Thursday, January 21, 2010

Zora Neale Hurston: I Am Not Tragically Colored

I've been heavily into the writings of and biographies about Zora Neale Hurston, novelist, folklorist, and anthropologist, lately for personal reasons. Her saying "I am not tragically colored" is a quote sticking in my mind.

Hurston was politically conservative, opposed to FDR's New Deal, and yet she took a job with the WPA, the largest New Deal agency, and died in a St. Lucie County Welfare Home. She was forced to enter it because she was poor, ill, and possibly too proud to contact friends and family to tell them of her plight. She died in 1960.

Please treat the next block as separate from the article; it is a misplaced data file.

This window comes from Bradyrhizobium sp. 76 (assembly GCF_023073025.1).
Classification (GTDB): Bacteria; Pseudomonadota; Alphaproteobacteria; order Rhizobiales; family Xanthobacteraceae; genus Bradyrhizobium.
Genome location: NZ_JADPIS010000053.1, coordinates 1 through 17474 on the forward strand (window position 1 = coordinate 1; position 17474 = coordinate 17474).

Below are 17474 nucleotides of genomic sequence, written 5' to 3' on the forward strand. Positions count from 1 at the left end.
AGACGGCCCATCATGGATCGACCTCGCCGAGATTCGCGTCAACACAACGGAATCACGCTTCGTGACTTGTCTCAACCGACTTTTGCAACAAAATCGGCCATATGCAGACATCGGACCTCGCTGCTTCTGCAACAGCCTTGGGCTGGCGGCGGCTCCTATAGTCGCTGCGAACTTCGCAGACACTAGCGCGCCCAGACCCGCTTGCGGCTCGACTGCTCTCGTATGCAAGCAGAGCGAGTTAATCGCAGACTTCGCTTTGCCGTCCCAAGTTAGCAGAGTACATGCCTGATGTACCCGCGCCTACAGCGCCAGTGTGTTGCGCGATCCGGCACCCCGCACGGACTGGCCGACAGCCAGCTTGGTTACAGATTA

"A collection was taken up for her funeral, and she was buried in an unmarked grave in the segregated cemetery Garden of Heavenly Rest in Ft. Pierce." (Link) Learning this, Alice Walker went to the general area of the cemetery where Hurston was buried and, at her own expense, gave her a gravestone.

Long after her death, Zora, in many ways, saved the town where she grew up, Eatonville, Fla. It holds an annual festival in her name January 23-31. She was a genius and like most geniuses, full of contradictions.

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